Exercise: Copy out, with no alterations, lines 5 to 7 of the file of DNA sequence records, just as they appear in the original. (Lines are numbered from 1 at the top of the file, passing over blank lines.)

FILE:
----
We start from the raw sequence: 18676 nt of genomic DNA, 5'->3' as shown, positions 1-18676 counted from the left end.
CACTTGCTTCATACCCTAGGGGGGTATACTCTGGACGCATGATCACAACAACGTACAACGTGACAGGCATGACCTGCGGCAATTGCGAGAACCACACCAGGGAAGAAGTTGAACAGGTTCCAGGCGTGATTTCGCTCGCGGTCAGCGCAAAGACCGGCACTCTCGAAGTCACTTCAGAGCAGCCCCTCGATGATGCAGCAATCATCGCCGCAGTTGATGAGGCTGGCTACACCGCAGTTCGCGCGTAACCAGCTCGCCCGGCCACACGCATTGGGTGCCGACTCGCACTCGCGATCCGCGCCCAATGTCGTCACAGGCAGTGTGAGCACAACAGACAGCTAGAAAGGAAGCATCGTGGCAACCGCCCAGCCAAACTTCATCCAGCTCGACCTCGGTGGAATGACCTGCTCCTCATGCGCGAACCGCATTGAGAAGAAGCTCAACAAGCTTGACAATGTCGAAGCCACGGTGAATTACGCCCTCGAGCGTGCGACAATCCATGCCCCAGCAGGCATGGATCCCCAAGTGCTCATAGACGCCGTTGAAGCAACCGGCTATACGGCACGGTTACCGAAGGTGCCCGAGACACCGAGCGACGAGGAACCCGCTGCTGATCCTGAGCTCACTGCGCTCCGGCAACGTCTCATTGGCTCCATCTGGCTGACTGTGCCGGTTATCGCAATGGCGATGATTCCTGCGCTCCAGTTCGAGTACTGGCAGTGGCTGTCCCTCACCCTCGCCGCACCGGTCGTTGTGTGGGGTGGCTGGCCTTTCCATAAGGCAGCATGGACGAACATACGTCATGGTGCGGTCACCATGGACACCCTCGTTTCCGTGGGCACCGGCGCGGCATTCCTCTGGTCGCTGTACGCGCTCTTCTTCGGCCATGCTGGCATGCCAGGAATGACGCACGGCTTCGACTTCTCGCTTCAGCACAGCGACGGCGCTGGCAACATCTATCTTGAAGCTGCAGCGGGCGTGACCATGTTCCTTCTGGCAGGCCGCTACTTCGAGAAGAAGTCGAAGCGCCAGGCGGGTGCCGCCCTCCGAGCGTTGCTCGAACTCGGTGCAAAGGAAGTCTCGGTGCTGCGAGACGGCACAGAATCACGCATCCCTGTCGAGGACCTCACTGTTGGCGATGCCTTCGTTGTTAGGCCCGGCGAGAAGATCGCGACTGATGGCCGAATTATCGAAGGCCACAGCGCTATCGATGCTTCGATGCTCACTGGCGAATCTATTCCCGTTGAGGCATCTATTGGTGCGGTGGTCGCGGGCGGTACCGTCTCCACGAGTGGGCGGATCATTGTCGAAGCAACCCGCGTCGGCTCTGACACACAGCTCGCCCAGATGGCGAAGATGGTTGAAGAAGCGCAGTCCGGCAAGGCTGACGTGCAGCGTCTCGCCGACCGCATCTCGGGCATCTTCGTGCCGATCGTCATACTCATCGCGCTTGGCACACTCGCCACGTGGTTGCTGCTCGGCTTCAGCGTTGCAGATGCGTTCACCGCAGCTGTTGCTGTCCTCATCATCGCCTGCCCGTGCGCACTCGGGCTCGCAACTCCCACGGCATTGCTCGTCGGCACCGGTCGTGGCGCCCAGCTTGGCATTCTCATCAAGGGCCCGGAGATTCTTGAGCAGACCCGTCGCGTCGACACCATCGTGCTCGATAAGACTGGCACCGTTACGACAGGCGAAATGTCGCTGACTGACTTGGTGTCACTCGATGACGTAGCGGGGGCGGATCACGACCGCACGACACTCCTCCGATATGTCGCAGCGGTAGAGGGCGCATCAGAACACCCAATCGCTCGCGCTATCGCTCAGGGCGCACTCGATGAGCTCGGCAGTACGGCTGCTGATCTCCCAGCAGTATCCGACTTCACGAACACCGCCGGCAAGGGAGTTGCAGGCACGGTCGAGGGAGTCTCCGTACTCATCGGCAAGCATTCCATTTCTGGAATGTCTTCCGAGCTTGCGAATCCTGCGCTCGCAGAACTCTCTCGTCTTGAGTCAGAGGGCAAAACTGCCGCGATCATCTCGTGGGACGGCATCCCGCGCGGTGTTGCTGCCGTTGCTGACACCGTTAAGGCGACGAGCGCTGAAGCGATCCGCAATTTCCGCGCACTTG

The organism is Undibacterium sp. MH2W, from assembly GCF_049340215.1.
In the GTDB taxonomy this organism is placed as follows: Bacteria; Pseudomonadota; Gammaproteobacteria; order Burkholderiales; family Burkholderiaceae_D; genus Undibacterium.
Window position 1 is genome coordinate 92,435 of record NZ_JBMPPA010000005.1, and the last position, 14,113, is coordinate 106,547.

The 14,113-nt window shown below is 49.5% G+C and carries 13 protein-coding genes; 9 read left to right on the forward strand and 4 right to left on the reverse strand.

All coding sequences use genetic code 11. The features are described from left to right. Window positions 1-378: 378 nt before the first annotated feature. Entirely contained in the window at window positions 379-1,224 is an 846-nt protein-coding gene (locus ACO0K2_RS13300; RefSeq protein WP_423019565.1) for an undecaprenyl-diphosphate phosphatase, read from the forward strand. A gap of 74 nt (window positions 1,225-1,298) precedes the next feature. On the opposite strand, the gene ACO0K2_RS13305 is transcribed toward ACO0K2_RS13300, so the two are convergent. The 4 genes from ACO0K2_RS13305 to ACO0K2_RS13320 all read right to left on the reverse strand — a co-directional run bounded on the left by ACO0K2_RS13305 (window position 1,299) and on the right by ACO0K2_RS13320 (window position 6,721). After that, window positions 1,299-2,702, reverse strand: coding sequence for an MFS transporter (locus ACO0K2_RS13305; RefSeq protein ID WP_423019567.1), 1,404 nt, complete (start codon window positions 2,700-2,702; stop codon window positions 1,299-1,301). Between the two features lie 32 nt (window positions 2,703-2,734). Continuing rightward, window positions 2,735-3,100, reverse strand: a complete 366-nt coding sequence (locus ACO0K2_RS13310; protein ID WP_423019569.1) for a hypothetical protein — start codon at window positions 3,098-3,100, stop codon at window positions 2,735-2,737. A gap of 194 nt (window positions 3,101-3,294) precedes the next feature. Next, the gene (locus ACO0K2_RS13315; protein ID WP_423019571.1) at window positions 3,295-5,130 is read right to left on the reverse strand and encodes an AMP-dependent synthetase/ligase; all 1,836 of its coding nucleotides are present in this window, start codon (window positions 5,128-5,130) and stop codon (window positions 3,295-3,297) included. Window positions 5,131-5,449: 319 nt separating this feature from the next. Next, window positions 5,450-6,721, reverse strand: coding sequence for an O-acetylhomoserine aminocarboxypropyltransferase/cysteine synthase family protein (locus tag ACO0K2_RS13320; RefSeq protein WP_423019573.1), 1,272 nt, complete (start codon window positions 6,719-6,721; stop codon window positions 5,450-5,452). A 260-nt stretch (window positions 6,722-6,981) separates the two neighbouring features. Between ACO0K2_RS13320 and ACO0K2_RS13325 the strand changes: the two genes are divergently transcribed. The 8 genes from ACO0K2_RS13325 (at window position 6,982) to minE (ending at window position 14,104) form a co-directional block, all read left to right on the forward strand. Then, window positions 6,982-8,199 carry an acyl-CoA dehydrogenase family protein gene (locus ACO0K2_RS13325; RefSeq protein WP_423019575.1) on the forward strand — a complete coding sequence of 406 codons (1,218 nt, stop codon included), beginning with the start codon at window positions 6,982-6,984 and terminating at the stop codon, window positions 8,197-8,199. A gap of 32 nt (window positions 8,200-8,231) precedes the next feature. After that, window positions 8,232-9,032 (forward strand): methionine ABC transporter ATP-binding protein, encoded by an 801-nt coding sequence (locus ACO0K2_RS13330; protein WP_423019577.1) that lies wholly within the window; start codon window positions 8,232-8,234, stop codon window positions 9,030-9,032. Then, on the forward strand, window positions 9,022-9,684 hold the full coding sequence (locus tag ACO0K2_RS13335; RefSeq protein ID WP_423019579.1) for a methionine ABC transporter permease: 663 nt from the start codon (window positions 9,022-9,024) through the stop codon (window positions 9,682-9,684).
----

Window position 1 is genome coordinate 92,435 of record NZ_JBMPPA010000005.1, and the last position, 14,113, is coordinate 106,547.

The 14,113-nt window shown below is 49.5% G+C and carries 13 protein-coding genes; 9 read left to right on the forward strand and 4 right to left on the reverse strand.

All coding sequences use genetic code 11. The features are described from left to right. Window positions 1-378: 378 nt before the first annotated feature. Entirely contained in the window at window positions 379-1,224 is an 846-nt protein-coding gene (locus ACO0K2_RS13300; RefSeq protein WP_423019565.1) for an undecaprenyl-diphosphate phosphatase, read from the forward strand. A gap of 74 nt (window positions 1,225-1,298) precedes the next feature. On the opposite strand, the gene ACO0K2_RS13305 is transcribed toward ACO0K2_RS13300, so the two are convergent. The 4 genes from ACO0K2_RS13305 to ACO0K2_RS13320 all read right to left on the reverse strand — a co-directional run bounded on the left by ACO0K2_RS13305 (window position 1,299) and on the right by ACO0K2_RS13320 (window position 6,721). After that, window positions 1,299-2,702, reverse strand: coding sequence for an MFS transporter (locus ACO0K2_RS13305; RefSeq protein ID WP_423019567.1), 1,404 nt, complete (start codon window positions 2,700-2,702; stop codon window positions 1,299-1,301). Between the two features lie 32 nt (window positions 2,703-2,734). Continuing rightward, window positions 2,735-3,100, reverse strand: a complete 366-nt coding sequence (locus ACO0K2_RS13310; protein ID WP_423019569.1) for a hypothetical protein — start codon at window positions 3,098-3,100, stop codon at window positions 2,735-2,737. A gap of 194 nt (window positions 3,101-3,294) precedes the next feature. Next, the gene (locus ACO0K2_RS13315; protein ID WP_423019571.1) at window positions 3,295-5,130 is read right to left on the reverse strand and encodes an AMP-dependent synthetase/ligase; all 1,836 of its coding nucleotides are present in this window, start codon (window positions 5,128-5,130) and stop codon (window positions 3,295-3,297) included. Window positions 5,131-5,449: 319 nt separating this feature from the next. Next, window positions 5,450-6,721, reverse strand: coding sequence for an O-acetylhomoserine aminocarboxypropyltransferase/cysteine synthase family protein (locus tag ACO0K2_RS13320; RefSeq protein WP_423019573.1), 1,272 nt, complete (start codon window positions 6,719-6,721; stop codon window positions 5,450-5,452). A 260-nt stretch (window positions 6,722-6,981) separates the two neighbouring features. Between ACO0K2_RS13320 and ACO0K2_RS13325 the strand changes: the two genes are divergently transcribed. The 8 genes from ACO0K2_RS13325 (at window position 6,982) to minE (ending at window position 14,104) form a co-directional block, all read left to right on the forward strand. Then, window positions 6,982-8,199 carry an acyl-CoA dehydrogenase family protein gene (locus ACO0K2_RS13325; RefSeq protein WP_423019575.1) on the forward strand — a complete coding sequence of 406 codons (1,218 nt, stop codon included), beginning with the start codon at window positions 6,982-6,984 and terminating at the stop codon, window positions 8,197-8,199. A gap of 32 nt (window positions 8,200-8,231) precedes the next feature. After that, window positions 8,232-9,032 (forward strand): methionine ABC transporter ATP-binding protein, encoded by an 801-nt coding sequence (locus ACO0K2_RS13330; protein WP_423019577.1) that lies wholly within the window; start codon window positions 8,232-8,234, stop codon window positions 9,030-9,032. Then, on the forward strand, window positions 9,022-9,684 hold the full coding sequence (locus tag ACO0K2_RS13335; RefSeq protein ID WP_423019579.1) for a methionine ABC transporter permease: 663 nt from the start codon (window positions 9,022-9,024) through the stop codon (window positions 9,682-9,684).